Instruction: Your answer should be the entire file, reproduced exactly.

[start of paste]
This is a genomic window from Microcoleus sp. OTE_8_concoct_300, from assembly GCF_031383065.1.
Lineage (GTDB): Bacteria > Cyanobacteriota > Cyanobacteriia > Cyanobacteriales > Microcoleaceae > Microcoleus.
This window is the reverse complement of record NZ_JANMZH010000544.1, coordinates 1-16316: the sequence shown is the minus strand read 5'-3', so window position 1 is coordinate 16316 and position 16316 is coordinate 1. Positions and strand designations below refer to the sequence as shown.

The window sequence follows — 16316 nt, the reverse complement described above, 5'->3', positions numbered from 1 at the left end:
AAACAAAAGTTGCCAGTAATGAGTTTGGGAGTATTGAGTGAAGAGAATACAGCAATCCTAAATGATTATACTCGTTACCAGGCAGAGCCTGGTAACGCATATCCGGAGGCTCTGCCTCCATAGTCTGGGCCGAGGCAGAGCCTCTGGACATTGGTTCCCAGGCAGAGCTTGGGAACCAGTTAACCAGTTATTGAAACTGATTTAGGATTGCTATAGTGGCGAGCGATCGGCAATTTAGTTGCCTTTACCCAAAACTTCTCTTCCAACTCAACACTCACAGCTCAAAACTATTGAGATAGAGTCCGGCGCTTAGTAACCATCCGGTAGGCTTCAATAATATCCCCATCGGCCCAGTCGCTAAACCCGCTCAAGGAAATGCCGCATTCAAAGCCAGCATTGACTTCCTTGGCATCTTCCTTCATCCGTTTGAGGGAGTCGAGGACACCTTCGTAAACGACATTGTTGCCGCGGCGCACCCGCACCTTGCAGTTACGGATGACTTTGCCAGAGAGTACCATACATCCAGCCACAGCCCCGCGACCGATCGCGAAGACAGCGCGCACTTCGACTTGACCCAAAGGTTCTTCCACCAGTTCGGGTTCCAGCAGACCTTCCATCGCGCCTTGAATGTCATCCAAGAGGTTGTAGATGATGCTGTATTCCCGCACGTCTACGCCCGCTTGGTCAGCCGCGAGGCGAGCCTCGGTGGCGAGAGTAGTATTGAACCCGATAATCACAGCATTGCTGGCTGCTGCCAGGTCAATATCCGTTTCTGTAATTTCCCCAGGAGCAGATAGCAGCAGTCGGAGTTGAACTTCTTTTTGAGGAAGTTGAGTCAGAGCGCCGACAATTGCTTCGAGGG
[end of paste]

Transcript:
This is a genomic window from Microcoleus sp. OTE_8_concoct_300, from assembly GCF_031383065.1.
Lineage (GTDB): Bacteria > Cyanobacteriota > Cyanobacteriia > Cyanobacteriales > Microcoleaceae > Microcoleus.
This window is the reverse complement of record NZ_JANMZH010000544.1, coordinates 1-16316: the sequence shown is the minus strand read 5'-3', so window position 1 is coordinate 16316 and position 16316 is coordinate 1. Positions and strand designations below refer to the sequence as shown.

The window sequence follows — 16316 nt, the reverse complement described above, 5'->3', positions numbered from 1 at the left end:
AAACAAAAGTTGCCAGTAATGAGTTTGGGAGTATTGAGTGAAGAGAATACAGCAATCCTAAATGATTATACTCGTTACCAGGCAGAGCCTGGTAACGCATATCCGGAGGCTCTGCCTCCATAGTCTGGGCCGAGGCAGAGCCTCTGGACATTGGTTCCCAGGCAGAGCTTGGGAACCAGTTAACCAGTTATTGAAACTGATTTAGGATTGCTATAGTGGCGAGCGATCGGCAATTTAGTTGCCTTTACCCAAAACTTCTCTTCCAACTCAACACTCACAGCTCAAAACTATTGAGATAGAGTCCGGCGCTTAGTAACCATCCGGTAGGCTTCAATAATATCCCCATCGGCCCAGTCGCTAAACCCGCTCAAGGAAATGCCGCATTCAAAGCCAGCATTGACTTCCTTGGCATCTTCCTTCATCCGTTTGAGGGAGTCGAGGACACCTTCGTAAACGACATTGTTGCCGCGGCGCACCCGCACCTTGCAGTTACGGATGACTTTGCCAGAGAGTACCATACATCCAGCCACAGCCCCGCGACCGATCGCGAAGACAGCGCGCACTTCGACTTGACCCAAAGGTTCTTCCACCAGTTCGGGTTCCAGCAGACCTTCCATCGCGCCTTGAATGTCATCCAAGAGGTTGTAGATGATGCTGTATTCCCGCACGTCTACGCCCGCTTGGTCAGCCGCGAGGCGAGCCTCGGTGGCGAGAGTAGTATTGAACCCGATAATCACAGCATTGCTGGCTGCTGCCAGGTCAATATCCGTTTCTGTAATTTCCCCAGGAGCAGATAGCAGCAGTCGGAGTTGAACTTCTTTTTGAGGAAGTTGAGTCAGAGCGCCGACAATTGCTTCGAGGG